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Indigenous Justice Association in Chilliwack gets $327,000 from province

Government funding will help association enhance its restorative justice programming

A restorative justice organization is receiving hundreds of thousands of dollars from the provincial government to enhance its programming in Chilliwack.

The Indigenous Justice Association has been granted $327,000 in funding over the next three years.

“The Indigenous Justice Association in Chilliwack does great work to help make sure that Indigenous people who are at risk of, or who have come into contact with the justice system, can have access to Indigenous justice programs,” said Dan Coulter, MLA for Chilliwack. “Restorative justice practices are key to making sure our justice system is effective, as is working together with First Nations organizations towards reconciliation.”

The $327,000 is part of $3 million in funding the province has provided through the Law Foundation of B.C. to strengthen restorative justice services throughout the province.

Restorative justice addresses the needs of victims and the community when they experience a crime, while holding offenders accountable for the harm they have caused. Victims have an opportunity to share the impact of the events with the offender, and offenders have an opportunity to talk about the circumstances of the crime. They can make amends with the victim and community in ways that can be more meaningful than through other criminal justice processes.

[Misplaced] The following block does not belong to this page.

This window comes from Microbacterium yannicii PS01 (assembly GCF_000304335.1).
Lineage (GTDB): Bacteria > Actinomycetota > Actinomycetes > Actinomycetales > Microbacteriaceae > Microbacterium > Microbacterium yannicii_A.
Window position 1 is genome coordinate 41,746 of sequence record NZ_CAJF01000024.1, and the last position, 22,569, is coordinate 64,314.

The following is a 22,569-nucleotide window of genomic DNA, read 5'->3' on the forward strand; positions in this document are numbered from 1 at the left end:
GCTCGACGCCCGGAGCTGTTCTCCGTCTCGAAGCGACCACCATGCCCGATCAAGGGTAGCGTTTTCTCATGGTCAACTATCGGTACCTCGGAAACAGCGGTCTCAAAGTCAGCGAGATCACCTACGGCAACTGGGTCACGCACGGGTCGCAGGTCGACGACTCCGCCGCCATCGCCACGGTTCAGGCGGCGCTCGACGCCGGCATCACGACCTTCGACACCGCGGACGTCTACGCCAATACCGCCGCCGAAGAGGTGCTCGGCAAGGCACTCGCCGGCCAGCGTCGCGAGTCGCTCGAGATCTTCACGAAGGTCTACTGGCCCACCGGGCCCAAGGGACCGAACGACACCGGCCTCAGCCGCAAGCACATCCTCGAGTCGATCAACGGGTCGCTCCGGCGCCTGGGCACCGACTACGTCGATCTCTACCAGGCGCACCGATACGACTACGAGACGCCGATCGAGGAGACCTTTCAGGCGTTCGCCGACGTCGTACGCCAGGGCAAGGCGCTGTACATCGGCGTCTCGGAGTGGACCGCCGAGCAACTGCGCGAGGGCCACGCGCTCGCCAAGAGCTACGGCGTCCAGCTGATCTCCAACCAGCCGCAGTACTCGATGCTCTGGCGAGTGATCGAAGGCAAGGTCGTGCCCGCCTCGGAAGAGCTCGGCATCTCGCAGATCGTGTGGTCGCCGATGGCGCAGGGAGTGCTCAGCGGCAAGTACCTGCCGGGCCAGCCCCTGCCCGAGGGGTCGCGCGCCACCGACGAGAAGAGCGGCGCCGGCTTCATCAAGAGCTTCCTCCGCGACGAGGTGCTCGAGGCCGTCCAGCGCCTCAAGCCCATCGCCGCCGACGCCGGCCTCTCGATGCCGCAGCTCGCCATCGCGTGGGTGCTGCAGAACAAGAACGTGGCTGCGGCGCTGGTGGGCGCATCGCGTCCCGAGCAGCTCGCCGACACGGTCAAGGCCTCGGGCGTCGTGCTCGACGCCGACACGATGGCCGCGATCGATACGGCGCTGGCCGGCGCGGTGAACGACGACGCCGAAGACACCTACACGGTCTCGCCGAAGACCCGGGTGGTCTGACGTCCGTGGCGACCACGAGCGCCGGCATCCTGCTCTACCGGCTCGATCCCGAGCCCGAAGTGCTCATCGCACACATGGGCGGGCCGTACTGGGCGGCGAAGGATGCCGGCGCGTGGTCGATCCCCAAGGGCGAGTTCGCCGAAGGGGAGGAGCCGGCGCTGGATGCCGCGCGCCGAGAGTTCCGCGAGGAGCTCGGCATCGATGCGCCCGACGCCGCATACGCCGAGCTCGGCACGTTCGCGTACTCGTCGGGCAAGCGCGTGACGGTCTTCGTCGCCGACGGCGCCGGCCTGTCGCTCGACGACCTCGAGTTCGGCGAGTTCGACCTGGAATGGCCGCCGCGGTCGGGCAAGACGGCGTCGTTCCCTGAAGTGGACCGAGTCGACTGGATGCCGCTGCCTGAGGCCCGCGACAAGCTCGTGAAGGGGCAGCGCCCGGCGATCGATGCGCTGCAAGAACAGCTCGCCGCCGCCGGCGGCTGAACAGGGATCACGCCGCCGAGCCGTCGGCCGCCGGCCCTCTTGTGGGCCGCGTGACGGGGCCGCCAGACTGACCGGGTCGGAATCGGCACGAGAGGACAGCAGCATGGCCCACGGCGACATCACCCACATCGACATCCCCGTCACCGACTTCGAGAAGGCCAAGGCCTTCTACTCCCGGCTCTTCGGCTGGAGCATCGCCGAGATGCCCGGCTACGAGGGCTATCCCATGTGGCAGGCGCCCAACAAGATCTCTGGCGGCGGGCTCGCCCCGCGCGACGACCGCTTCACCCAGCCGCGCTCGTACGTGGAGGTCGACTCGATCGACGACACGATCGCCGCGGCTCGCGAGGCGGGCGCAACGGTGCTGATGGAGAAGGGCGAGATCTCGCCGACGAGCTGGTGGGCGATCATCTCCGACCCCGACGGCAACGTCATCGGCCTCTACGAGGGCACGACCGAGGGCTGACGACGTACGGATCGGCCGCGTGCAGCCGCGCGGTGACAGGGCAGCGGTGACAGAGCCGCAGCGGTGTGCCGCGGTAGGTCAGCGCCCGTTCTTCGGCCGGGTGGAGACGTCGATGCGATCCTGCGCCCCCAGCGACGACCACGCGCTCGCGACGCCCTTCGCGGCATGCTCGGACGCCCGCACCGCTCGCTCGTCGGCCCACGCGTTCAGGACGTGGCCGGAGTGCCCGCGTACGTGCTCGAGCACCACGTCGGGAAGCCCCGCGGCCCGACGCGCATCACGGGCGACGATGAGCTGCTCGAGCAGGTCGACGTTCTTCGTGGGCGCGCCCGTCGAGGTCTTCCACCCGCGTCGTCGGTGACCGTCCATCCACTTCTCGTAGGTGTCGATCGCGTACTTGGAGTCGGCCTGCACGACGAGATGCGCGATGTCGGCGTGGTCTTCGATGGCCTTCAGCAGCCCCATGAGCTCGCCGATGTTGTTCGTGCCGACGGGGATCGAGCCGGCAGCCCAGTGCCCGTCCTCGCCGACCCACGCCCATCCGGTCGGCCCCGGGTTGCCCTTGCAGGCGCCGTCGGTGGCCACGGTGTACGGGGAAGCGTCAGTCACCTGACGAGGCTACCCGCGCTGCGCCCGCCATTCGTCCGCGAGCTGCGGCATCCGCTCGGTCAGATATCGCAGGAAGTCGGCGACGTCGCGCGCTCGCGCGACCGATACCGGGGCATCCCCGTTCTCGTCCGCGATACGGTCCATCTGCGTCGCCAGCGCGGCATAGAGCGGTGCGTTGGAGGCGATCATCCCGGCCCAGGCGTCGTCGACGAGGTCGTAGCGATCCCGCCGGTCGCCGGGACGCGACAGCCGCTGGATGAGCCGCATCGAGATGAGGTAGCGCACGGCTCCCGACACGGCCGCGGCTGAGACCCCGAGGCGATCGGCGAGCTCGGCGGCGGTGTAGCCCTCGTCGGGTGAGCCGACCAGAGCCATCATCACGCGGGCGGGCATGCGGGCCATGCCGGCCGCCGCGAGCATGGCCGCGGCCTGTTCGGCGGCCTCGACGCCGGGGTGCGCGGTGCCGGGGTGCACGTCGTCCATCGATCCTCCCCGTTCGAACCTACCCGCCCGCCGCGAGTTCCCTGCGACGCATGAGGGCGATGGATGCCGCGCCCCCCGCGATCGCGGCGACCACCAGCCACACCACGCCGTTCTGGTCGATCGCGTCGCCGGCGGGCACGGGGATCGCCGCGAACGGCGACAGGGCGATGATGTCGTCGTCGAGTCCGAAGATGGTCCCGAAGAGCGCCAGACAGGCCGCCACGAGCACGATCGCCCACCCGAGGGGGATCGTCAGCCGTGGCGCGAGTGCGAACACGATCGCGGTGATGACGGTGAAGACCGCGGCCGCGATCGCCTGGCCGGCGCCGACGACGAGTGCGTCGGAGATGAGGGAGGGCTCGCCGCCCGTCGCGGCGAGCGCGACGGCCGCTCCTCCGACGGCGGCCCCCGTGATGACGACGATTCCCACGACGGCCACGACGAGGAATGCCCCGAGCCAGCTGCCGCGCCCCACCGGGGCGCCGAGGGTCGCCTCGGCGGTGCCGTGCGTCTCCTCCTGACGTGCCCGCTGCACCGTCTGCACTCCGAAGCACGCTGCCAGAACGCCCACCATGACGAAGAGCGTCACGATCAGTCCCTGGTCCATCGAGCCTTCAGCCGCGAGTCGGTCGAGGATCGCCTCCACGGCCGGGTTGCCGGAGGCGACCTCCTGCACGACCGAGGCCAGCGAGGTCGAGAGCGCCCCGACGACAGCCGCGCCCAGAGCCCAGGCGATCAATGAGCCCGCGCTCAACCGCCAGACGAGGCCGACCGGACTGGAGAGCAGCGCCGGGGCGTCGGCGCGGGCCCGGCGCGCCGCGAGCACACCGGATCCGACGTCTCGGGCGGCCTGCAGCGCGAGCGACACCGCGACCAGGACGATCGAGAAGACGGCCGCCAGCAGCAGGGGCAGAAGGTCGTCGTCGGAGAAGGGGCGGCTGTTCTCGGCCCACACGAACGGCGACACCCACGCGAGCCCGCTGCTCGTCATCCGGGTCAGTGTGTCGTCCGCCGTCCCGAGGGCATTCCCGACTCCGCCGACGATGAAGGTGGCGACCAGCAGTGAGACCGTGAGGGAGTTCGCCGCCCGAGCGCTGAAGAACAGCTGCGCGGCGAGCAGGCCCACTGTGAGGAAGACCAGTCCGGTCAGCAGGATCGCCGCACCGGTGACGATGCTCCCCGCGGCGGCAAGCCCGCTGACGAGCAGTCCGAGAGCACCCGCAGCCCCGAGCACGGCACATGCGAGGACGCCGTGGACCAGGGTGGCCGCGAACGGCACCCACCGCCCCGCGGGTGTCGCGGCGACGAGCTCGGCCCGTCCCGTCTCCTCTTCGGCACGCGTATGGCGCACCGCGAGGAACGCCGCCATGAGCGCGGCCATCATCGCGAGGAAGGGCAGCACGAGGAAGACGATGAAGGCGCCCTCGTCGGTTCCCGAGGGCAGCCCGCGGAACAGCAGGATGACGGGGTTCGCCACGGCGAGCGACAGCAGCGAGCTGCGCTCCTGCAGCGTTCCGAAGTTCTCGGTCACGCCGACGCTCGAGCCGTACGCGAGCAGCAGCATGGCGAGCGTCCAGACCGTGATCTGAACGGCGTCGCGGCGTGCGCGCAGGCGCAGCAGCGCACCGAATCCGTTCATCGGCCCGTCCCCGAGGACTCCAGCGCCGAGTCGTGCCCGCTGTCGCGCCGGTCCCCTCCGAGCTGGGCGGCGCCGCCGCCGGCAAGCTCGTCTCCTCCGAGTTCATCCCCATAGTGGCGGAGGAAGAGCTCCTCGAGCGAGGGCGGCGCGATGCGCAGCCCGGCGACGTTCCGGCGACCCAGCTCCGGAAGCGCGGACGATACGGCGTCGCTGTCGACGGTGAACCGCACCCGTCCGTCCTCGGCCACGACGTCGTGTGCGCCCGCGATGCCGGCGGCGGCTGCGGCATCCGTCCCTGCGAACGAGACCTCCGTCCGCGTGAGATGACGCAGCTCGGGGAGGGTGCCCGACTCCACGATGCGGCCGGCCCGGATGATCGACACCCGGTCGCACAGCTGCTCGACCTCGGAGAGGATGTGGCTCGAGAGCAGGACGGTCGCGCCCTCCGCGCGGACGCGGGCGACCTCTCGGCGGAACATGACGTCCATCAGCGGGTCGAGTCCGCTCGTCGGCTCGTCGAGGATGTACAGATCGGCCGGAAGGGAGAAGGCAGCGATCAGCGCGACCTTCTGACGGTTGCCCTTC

“Empowering people to take accountability for their crimes allows them to address the underlying causes of harm,” said Niki Sharma, attorney general. “By investing in restorative justice programs that promote healing and reconciliation, we can help reduce the cycle of incarceration and build a more fair and equitable justice system for people and communities in B.C.”

Created in 2019, the association is based out of the Stó:lō Service Agency on Vedder Road and it offers programs to people in 27 communities throughout B.C., according to the website. In Chilliwack, it is called Qwi:qwelstóm - Stó:lō Nation Justice Program.

“Honouring Indigenous justice practices benefits the whole community,” said Kelli Paddon, MLA for Chilliwack-Kent. “Community-specific programs are an important part of healing and the reconciliation process and I’m glad we can help fund the Indigenous Justice Association here in Chilliwack, who know the needs of local people navigating the justice system in our community best.”

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Jenna Hauck

About the Author: Jenna Hauck

I started my career at The Chilliwack Progress in 2000 as a photojournalist.
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